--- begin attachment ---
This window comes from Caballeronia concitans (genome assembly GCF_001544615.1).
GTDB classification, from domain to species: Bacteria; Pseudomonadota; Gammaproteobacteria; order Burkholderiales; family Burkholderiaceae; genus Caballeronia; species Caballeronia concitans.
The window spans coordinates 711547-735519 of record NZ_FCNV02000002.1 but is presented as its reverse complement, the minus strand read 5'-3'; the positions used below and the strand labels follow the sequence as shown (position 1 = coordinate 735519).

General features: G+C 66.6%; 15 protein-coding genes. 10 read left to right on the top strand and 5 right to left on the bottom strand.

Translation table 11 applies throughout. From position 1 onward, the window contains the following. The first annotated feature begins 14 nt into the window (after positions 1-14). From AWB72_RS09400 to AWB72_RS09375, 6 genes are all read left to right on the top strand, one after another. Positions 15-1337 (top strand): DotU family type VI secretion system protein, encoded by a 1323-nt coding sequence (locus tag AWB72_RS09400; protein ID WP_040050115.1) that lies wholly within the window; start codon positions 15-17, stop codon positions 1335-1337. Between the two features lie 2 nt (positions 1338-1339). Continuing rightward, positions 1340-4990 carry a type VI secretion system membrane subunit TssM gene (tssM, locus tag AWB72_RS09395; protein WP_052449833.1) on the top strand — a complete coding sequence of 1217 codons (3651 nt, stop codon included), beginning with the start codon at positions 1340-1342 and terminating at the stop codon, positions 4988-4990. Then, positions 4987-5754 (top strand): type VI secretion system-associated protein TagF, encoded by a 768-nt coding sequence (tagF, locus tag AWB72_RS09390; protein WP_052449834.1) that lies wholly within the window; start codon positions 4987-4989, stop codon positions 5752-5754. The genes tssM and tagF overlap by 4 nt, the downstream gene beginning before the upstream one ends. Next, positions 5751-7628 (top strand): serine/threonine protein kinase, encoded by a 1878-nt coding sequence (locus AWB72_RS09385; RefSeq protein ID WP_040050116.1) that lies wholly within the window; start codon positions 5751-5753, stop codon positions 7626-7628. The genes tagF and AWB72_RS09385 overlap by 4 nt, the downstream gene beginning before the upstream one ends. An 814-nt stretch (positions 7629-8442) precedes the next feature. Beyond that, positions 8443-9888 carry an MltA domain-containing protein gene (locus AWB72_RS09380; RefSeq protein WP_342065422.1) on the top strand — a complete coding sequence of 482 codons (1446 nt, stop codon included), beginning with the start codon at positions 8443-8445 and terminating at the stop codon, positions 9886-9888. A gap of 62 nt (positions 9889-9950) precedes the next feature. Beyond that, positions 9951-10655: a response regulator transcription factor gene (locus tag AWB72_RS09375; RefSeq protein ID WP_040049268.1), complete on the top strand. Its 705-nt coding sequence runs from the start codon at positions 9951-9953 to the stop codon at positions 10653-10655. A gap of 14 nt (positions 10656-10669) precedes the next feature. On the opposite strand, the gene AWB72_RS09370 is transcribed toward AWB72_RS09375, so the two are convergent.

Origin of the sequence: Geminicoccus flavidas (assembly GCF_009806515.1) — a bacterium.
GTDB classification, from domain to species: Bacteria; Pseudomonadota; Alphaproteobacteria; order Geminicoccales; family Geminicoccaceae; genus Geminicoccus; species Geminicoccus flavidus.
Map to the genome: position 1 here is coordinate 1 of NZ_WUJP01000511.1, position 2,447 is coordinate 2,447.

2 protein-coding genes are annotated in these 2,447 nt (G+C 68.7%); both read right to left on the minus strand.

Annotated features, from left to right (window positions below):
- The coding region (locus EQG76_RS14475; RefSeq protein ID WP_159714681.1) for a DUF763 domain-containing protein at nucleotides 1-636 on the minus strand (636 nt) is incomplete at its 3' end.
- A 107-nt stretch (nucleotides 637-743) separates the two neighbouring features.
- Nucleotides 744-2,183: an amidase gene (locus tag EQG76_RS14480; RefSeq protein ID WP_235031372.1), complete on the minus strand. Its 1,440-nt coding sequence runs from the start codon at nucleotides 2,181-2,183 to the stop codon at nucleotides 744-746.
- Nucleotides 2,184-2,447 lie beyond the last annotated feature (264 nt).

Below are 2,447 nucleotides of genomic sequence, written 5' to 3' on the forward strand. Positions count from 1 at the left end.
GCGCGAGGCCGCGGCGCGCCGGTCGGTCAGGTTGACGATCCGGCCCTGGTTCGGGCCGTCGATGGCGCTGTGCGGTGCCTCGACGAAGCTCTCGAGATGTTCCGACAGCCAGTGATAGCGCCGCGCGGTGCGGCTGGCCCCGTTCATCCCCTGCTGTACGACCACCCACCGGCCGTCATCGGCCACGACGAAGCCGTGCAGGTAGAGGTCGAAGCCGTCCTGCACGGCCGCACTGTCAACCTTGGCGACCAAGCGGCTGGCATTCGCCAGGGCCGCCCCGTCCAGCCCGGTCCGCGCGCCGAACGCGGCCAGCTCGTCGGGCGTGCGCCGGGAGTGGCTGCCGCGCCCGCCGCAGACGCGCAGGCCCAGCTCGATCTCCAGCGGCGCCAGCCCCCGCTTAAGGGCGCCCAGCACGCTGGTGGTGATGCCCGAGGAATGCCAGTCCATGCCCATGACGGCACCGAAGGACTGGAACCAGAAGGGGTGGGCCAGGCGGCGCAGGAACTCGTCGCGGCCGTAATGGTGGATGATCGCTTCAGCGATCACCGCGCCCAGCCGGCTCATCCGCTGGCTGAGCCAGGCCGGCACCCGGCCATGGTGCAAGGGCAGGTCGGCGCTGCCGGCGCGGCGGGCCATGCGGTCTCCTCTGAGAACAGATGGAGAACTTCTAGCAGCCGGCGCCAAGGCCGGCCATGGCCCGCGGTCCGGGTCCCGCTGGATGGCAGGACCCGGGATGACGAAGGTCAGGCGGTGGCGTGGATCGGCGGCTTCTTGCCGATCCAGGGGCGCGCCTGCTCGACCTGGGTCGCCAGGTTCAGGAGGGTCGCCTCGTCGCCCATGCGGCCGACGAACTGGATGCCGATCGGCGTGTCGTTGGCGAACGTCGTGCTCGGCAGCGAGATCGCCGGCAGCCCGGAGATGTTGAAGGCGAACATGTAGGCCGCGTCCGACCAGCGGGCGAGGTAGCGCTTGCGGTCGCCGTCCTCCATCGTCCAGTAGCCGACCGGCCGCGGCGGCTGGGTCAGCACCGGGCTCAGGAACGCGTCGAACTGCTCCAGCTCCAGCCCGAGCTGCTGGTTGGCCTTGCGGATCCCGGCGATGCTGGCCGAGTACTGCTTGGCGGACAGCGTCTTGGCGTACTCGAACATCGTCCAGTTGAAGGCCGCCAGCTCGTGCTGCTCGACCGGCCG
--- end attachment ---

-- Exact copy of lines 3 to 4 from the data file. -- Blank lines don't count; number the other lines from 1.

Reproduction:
The window spans coordinates 711547-735519 of record NZ_FCNV02000002.1 but is presented as its reverse complement, the minus strand read 5'-3'; the positions used below and the strand labels follow the sequence as shown (position 1 = coordinate 735519).

General features: G+C 66.6%; 15 protein-coding genes. 10 read left to right on the top strand and 5 right to left on the bottom strand.